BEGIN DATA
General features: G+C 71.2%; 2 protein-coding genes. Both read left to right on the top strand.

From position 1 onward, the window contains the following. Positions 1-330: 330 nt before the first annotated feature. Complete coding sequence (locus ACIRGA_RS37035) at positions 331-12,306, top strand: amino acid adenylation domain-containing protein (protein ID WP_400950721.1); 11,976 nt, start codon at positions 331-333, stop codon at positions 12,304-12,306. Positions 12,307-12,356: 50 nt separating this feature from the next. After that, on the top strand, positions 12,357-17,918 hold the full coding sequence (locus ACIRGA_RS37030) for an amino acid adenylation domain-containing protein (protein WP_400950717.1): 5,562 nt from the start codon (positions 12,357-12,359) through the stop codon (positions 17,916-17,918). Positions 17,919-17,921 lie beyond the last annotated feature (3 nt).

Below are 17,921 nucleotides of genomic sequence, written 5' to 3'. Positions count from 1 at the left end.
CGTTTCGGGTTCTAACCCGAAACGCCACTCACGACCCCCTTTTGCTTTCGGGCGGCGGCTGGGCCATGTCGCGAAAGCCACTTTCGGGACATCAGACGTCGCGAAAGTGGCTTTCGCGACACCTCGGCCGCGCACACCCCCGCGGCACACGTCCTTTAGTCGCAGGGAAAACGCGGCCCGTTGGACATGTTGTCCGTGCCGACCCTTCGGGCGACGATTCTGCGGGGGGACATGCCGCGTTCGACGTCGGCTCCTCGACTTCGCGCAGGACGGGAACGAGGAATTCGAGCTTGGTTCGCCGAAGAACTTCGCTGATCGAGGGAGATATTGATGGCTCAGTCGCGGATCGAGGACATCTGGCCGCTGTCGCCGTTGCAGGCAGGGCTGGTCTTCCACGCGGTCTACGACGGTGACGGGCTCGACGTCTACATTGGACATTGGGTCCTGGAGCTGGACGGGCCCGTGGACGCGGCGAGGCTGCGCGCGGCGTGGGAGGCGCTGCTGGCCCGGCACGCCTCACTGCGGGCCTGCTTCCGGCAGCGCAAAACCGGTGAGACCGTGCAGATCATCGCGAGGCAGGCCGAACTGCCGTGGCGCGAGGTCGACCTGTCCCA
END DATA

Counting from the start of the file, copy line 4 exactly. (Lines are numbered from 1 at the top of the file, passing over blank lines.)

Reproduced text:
CGTTTCGGGTTCTAACCCGAAACGCCACTCACGACCCCCTTTTGCTTTCGGGCGGCGGCTGGGCCATGTCGCGAAAGCCACTTTCGGGACATCAGACGTCGCGAAAGTGGCTTTCGCGACACCTCGGCCGCGCACACCCCCGCGGCACACGTCCTTTAGTCGCAGGGAAAACGCGGCCCGTTGGACATGTTGTCCGTGCCGACCCTTCGGGCGACGATTCTGCGGGGGGACATGCCGCGTTCGACGTCGGCTCCTCGACTTCGCGCAGGACGGGAACGAGGAATTCGAGCTTGGTTCGCCGAAGAACTTCGCTGATCGAGGGAGATATTGATGGCTCAGTCGCGGATCGAGGACATCTGGCCGCTGTCGCCGTTGCAGGCAGGGCTGGTCTTCCACGCGGTCTACGACGGTGACGGGCTCGACGTCTACATTGGACATTGGGTCCTGGAGCTGGACGGGCCCGTGGACGCGGCGAGGCTGCGCGCGGCGTGGGAGGCGCTGCTGGCCCGGCACGCCTCACTGCGGGCCTGCTTCCGGCAGCGCAAAACCGGTGAGACCGTGCAGATCATCGCGAGGCAGGCCGAACTGCCGTGGCGCGAGGTCGACCTGTCCCA